How you can encourage more innovative thinking at work
Does innovation seem out of reach for your team or organization? If you’re judging innovation by the number of big, disruptive breakthroughs produced, it can seem elite and commercial. Most leaders, however, understand the value of innovative thinking as a practice and recognize small breakthroughs and efficiencies are beneficial – and well within reach.
When we change our mindset about innovation and define it as a process of continuous improvement, then every organization can foster an environment of innovation. Every organization can use it to maintain its edge and avoid growing complacent. Every organization can use it to motivate and challenge employees.
The beauty of this mindset is that it doesn’t require any initial investments – it’s incremental, more attitude than policy and small by design. You can help nurture innovation now by trying some of these culture-sifting steps:
Share inspiration: We live in a world overflowing with ideas. Create a forum or highjack your messaging channel once a week so employees can share inspirational content for work-related challenges. For example, an article explaining how another agency solved a problem you have or an infographic with good stats. Another option is their own sketch with a new idea.
Call for help: Identify organizational or workflow challenges and actively ask for help solving them from others in your organization. Coming from different perspectives with different experiences and resources, others might have an idea that sparks a breakthrough for your team.
As Apple, Inc. co-founder Steve Jobs said, “It doesn’t make sense to hire smart people and tell them what to do; we hire smart people so they can tell us what to do.”
Cross-pollinate: Pull people from different teams and departments to work on big challenges. You may discover rock-star thinkers from other groups and help break down division while generating new solutions. Google’s incredible office space has pioneered the idea of co-locating cross-department teams while they are working on a project so they can exchange ideas and collaborate more easily.
Brainstorm with your stakeholders: Ask stakeholders and outward-facing employees to talk through improvements to service or streamlining operations. Run new ideas past them and ask for feedback. Ask about their wish list. Or, have them walk through typical interactions to come up with solutions that benefit both parties.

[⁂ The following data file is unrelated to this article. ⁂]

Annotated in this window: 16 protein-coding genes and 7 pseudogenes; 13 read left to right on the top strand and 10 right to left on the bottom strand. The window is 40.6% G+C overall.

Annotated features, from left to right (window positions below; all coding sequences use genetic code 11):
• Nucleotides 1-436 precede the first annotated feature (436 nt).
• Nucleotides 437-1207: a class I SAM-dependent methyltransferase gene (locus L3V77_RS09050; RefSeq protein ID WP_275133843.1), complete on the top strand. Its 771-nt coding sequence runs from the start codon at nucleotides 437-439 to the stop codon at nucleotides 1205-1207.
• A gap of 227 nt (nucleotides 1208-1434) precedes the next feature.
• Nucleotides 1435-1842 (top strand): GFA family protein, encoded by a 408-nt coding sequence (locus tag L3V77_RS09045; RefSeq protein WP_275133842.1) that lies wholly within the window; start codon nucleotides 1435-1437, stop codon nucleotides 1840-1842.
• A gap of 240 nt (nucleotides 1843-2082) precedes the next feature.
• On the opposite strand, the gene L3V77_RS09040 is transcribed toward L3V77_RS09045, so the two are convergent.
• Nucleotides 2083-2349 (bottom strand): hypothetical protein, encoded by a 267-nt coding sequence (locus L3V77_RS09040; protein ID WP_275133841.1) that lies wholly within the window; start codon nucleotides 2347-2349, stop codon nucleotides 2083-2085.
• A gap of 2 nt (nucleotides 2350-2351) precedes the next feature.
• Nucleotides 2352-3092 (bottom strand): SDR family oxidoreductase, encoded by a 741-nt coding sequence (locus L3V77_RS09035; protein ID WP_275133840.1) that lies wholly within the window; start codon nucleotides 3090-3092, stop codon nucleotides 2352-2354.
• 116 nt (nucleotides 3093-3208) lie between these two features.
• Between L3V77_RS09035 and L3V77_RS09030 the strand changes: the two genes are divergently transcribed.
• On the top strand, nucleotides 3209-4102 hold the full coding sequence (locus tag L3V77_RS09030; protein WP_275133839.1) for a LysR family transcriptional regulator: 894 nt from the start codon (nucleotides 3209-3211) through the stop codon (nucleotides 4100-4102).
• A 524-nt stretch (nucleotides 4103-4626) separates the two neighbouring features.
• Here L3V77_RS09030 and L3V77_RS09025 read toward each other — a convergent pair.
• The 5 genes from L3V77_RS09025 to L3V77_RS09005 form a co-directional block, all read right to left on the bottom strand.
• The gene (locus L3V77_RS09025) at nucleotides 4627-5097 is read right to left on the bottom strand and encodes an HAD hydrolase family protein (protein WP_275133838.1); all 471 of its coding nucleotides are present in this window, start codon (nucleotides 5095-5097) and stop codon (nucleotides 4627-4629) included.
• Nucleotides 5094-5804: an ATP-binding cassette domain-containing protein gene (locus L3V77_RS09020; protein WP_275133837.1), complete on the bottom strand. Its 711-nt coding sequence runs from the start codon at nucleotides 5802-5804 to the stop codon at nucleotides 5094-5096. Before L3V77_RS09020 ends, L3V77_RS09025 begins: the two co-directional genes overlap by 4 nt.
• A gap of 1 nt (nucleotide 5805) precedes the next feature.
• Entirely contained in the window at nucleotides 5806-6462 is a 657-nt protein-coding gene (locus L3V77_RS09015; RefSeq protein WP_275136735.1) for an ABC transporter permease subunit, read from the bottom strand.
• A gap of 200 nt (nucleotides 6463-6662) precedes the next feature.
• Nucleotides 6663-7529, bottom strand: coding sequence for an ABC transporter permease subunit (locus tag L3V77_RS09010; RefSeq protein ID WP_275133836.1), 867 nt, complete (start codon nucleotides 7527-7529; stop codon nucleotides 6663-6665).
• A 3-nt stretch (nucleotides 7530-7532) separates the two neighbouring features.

Accept failure and experiment anyway: Innovation requires risk, so acknowledge the possibility of failure, dial down the drama around it and encourage experimentation. Create an environment where staff can make suggestions or present ideas without fearing it will negatively impact their job if it’s not successful. Richard Branson, the founder of Virgin Group, advocates for trial and error, saying, “We experiment endlessly, with new products, new methods, new companies, and new marketing. Ideas are the lifeblood of business.”
Take action: It’s not enough to generate ideas or new processes. Research has shown that not acting on innovative ideas, or taking too long to develop them into plans, detracts from innovative thinking. Use whatever agility and managerial influence you have to move ideas into action.
Schedule downtime: Make room for an exchange of ideas and innovative thinking. Magic happens in the moments when people are chatting before the meeting starts, musing while refilling their coffee or spit-balling as a group. Give your staff the time for organic exchanges and constructive contemplation if innovative thinking is your goal.
I read a Citrix Systems study recently that indicated that the COVID-19 pandemic – and particularly new technology and flexible work – has shifted us into an “Era of Hyper-Innovation” across multiple industries. Surprisingly, the results weren’t about major breakthroughs or disruptive discoveries, but rather a surge of innovative thinking and new processes that empowered employees to work in new ways.
You can leverage the changes your organization has already made in the last two years and keep the good going. There’s so much potential to be tapped when you decide to embrace an innovative mindset.
Edward Tuorinsky, Managing Principal at DTS, a government consultant business, is a service-disabled veteran who brings nearly two decades of experience to DTS in the areas of leadership, management consulting and information technology services.